2016: What rules?
Fast forward to 2016, and Donald Trump didn't just ignore traditional norms, he almost seemed to relish violating them. Who would have ever dreamed we'd elect a man who talked openly about grabbing women by the **** and who was constantly blasting out crazy-sounding Tweets? But Trump did get elected. Why? Some people believe it was because Americans finally felt like they had permission to show their bigotry. Others think Obama had pushed things so far to the left that right-wing voters were more interested in dragging public policy back toward the middle than in what Trump was Tweeting.
Another theory is that Trump's lewd, crude, and socially unacceptable behavior was deliberately designed to make Democrats feel comfortable campaigning on policies that were far further to the left than they ever would have attempted before. Why? Because they were sure America would never elect someone who acted like Trump. If that theory is right, and Democrats took the bait, Trump's "digital policies" served him well.
And although Trump's brash style drew the most handlines, he wasn't the only one who seemed to have forgotten the, "Don't do or say anything stupid," rule. Hillary Clinton also made news when she made a "basket of deplorables" comment at a private fundraiser, but it leaked out, and it dogged her for the rest of the election cycle.
And that's where we need to start our discussion. Now that all the old rules about candidate behavior have been blown away, do presidential candidates even need digital policies?
Yes, they do. More than ever, in my opinion. Let me tell you why.
Digital policies for 2020 and beyond
While the 2016 election tossed traditional rules about political campaigns to the trash heap, that doesn't mean you can do anything you want. Even if it's just for the sake of consistency, candidates need digital policies for their own campaigns, regardless of what anybody else is doing. Here are some important things to consider.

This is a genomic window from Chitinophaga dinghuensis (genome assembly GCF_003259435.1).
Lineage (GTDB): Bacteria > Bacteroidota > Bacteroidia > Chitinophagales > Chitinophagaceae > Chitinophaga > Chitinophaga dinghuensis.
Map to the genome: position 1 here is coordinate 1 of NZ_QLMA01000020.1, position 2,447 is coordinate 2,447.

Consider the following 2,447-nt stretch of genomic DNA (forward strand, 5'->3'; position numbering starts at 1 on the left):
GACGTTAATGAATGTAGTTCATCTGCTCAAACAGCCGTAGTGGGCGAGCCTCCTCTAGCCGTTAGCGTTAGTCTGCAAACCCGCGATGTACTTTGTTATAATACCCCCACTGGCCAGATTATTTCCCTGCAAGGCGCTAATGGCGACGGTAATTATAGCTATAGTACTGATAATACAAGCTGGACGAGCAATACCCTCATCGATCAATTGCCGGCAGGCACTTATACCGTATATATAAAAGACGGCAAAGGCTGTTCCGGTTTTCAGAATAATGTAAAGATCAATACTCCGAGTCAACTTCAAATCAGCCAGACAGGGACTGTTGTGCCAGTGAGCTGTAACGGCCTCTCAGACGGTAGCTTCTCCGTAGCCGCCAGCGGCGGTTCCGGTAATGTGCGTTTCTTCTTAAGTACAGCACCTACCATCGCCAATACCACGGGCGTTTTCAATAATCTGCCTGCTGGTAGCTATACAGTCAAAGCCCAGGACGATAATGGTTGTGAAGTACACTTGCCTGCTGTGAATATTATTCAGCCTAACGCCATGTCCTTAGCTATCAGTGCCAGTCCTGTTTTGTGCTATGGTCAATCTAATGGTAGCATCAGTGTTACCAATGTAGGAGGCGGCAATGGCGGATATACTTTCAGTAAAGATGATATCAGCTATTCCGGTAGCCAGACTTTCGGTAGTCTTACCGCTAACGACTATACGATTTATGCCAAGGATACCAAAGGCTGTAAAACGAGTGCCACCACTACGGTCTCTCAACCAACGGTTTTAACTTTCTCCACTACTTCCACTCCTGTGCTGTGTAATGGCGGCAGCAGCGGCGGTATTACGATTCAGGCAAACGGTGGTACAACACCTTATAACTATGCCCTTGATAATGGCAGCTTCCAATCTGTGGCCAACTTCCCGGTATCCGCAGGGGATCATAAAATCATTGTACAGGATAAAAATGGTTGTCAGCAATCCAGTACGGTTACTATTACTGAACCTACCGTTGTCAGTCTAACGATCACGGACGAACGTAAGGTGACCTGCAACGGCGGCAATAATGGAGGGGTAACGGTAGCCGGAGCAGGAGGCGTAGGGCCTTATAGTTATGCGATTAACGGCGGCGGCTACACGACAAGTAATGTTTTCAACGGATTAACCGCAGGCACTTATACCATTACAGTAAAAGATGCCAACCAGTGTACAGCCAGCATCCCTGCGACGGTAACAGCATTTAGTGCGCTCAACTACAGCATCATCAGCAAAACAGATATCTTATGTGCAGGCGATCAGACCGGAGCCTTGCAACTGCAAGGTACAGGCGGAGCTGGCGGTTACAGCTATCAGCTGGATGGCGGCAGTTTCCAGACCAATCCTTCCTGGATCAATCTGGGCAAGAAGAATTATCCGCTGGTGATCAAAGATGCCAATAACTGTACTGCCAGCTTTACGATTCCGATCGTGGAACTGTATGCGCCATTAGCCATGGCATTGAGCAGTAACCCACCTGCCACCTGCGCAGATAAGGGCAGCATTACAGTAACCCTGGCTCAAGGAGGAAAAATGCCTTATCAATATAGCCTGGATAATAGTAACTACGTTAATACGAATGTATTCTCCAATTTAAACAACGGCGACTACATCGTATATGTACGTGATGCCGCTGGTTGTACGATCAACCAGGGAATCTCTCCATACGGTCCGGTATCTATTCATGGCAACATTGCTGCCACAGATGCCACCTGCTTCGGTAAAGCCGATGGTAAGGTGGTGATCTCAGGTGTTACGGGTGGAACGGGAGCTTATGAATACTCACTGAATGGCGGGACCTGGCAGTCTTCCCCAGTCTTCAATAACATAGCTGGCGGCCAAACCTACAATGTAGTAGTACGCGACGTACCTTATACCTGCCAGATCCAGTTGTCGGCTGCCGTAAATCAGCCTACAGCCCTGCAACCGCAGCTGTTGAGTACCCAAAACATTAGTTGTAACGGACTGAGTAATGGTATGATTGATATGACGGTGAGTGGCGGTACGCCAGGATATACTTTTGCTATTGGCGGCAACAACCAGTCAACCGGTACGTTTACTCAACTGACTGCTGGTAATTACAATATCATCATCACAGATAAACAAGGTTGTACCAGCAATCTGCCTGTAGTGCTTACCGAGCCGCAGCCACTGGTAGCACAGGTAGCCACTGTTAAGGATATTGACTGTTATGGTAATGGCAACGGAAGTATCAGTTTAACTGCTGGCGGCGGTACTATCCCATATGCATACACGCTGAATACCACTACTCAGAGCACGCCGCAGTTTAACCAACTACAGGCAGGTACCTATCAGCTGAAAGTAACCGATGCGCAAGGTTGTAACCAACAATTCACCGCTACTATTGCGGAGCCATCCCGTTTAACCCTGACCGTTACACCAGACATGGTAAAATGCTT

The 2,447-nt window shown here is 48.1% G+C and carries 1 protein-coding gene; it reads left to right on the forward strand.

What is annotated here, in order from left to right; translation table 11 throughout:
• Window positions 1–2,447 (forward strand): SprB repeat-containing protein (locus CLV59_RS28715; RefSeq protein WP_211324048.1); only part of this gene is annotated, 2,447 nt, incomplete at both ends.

Align your digital policies with your campaign strategy
Aside from all the accompanying bells and whistles, why do you want to be president? What ideological beliefs are driving you? If you were to become president, what would you want your legacy to be? Once you've answered those questions honestly, you can develop your campaign strategy. Only then can you develop digital policies that are in alignment with the overall purpose -- the "Why?" -- of your campaign:
- If part of your campaign strategy, for example, is to position yourself as someone who's above the fray of the nastiness of modern politics, then one of your digital policies should be that your campaign will never post or share anything that attacks another candidate on a personal level. Attacks will be targeted only at the policy level.
- While it's not something I would recommend, if your campaign strategy is to depict the other side as "deplorables," then one of your digital policies should be to post and share every post, meme, image, etc. that supports your claim.
- If a central piece of your platform is that detaining would-be refugees at the border is inhumane, then your digital policies should state that you will never say, post, or share anything that contradicts that belief, even if Trump plans to relocate some of them to your own city. Complaining that such a move would put too big a strain on local resources -- even if true -- would be making an argument for the other side. Don't do it.
- Don't be too quick to share posts or Tweets from supporters. If it's a text post, read all of it to make sure there's not something in there that would reflect negatively on you. And examine images closely to make sure there's not a small detail that someone may notice.